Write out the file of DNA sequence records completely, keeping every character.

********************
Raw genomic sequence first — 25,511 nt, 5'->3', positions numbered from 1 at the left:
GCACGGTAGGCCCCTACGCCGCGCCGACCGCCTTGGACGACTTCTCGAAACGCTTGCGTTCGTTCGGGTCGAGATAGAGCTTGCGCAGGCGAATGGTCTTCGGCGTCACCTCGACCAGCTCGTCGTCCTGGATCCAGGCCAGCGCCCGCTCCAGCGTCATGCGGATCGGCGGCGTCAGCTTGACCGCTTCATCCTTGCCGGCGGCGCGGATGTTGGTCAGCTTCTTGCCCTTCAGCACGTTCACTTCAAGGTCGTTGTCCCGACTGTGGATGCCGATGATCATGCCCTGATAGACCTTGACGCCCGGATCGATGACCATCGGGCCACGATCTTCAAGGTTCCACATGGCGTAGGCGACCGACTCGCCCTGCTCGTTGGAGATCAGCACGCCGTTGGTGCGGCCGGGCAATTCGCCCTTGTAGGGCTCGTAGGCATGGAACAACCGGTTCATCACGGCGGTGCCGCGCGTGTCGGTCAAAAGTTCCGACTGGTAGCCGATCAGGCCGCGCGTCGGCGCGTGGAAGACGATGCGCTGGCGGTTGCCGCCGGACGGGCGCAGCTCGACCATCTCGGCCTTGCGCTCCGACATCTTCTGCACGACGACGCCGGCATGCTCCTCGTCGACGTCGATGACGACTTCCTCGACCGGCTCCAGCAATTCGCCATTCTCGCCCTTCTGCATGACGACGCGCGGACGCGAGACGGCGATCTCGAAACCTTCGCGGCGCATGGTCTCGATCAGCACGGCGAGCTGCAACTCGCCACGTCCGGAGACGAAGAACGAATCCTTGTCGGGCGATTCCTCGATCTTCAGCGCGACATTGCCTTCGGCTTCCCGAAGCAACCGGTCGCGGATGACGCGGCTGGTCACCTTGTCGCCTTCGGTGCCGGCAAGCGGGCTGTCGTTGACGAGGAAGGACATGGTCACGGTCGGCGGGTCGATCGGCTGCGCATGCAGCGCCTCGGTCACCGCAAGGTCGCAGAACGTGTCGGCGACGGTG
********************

Raw genomic sequence first — 25,511 nt, 5'->3', positions numbered from 1 at the left:
GCACGGTAGGCCCCTACGCCGCGCCGACCGCCTTGGACGACTTCTCGAAACGCTTGCGTTCGTTCGGGTCGAGATAGAGCTTGCGCAGGCGAATGGTCTTCGGCGTCACCTCGACCAGCTCGTCGTCCTGGATCCAGGCCAGCGCCCGCTCCAGCGTCATGCGGATCGGCGGCGTCAGCTTGACCGCTTCATCCTTGCCGGCGGCGCGGATGTTGGTCAGCTTCTTGCCCTTCAGCACGTTCACTTCAAGGTCGTTGTCCCGACTGTGGATGCCGATGATCATGCCCTGATAGACCTTGACGCCCGGATCGATGACCATCGGGCCACGATCTTCAAGGTTCCACATGGCGTAGGCGACCGACTCGCCCTGCTCGTTGGAGATCAGCACGCCGTTGGTGCGGCCGGGCAATTCGCCCTTGTAGGGCTCGTAGGCATGGAACAACCGGTTCATCACGGCGGTGCCGCGCGTGTCGGTCAAAAGTTCCGACTGGTAGCCGATCAGGCCGCGCGTCGGCGCGTGGAAGACGATGCGCTGGCGGTTGCCGCCGGACGGGCGCAGCTCGACCATCTCGGCCTTGCGCTCCGACATCTTCTGCACGACGACGCCGGCATGCTCCTCGTCGACGTCGATGACGACTTCCTCGACCGGCTCCAGCAATTCGCCATTCTCGCCCTTCTGCATGACGACGCGCGGACGCGAGACGGCGATCTCGAAACCTTCGCGGCGCATGGTCTCGATCAGCACGGCGAGCTGCAACTCGCCACGTCCGGAGACGAAGAACGAATCCTTGTCGGGCGATTCCTCGATCTTCAGCGCGACATTGCCTTCGGCTTCCCGAAGCAACCGGTCGCGGATGACGCGGCTGGTCACCTTGTCGCCTTCGGTGCCGGCAAGCGGGCTGTCGTTGACGAGGAAGGACATGGTCACGGTCGGCGGGTCGATCGGCTGCGCATGCAGCGCCTCGGTCACCGCAAGGTCGCAGAACGTGTCGGCGACGGTG